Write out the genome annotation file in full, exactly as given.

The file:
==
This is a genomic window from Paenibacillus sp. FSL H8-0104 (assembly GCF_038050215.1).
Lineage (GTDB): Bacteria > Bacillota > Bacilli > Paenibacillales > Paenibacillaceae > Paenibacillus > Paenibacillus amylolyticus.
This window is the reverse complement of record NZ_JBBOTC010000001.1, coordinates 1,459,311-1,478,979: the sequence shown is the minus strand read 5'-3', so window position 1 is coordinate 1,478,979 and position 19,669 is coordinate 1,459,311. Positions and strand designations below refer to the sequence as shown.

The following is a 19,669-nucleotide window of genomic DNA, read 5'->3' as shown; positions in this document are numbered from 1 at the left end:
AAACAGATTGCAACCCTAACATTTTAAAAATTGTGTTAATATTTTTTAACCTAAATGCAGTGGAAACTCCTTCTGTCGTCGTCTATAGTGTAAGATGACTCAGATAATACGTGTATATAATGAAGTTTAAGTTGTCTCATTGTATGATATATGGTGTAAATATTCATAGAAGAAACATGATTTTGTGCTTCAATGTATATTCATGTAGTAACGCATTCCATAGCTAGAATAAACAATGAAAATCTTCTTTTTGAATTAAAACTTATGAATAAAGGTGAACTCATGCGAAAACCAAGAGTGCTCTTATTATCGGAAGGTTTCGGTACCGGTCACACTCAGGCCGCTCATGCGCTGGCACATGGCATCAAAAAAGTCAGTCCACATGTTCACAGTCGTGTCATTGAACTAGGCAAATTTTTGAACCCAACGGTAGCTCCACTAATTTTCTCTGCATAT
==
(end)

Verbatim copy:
This is a genomic window from Paenibacillus sp. FSL H8-0104 (assembly GCF_038050215.1).
Lineage (GTDB): Bacteria > Bacillota > Bacilli > Paenibacillales > Paenibacillaceae > Paenibacillus > Paenibacillus amylolyticus.
This window is the reverse complement of record NZ_JBBOTC010000001.1, coordinates 1,459,311-1,478,979: the sequence shown is the minus strand read 5'-3', so window position 1 is coordinate 1,478,979 and position 19,669 is coordinate 1,459,311. Positions and strand designations below refer to the sequence as shown.

The following is a 19,669-nucleotide window of genomic DNA, read 5'->3' as shown; positions in this document are numbered from 1 at the left end:
AAACAGATTGCAACCCTAACATTTTAAAAATTGTGTTAATATTTTTTAACCTAAATGCAGTGGAAACTCCTTCTGTCGTCGTCTATAGTGTAAGATGACTCAGATAATACGTGTATATAATGAAGTTTAAGTTGTCTCATTGTATGATATATGGTGTAAATATTCATAGAAGAAACATGATTTTGTGCTTCAATGTATATTCATGTAGTAACGCATTCCATAGCTAGAATAAACAATGAAAATCTTCTTTTTGAATTAAAACTTATGAATAAAGGTGAACTCATGCGAAAACCAAGAGTGCTCTTATTATCGGAAGGTTTCGGTACCGGTCACACTCAGGCCGCTCATGCGCTGGCACATGGCATCAAAAAAGTCAGTCCACATGTTCACAGTCGTGTCATTGAACTAGGCAAATTTTTGAACCCAACGGTAGCTCCACTAATTTTCTCTGCATAT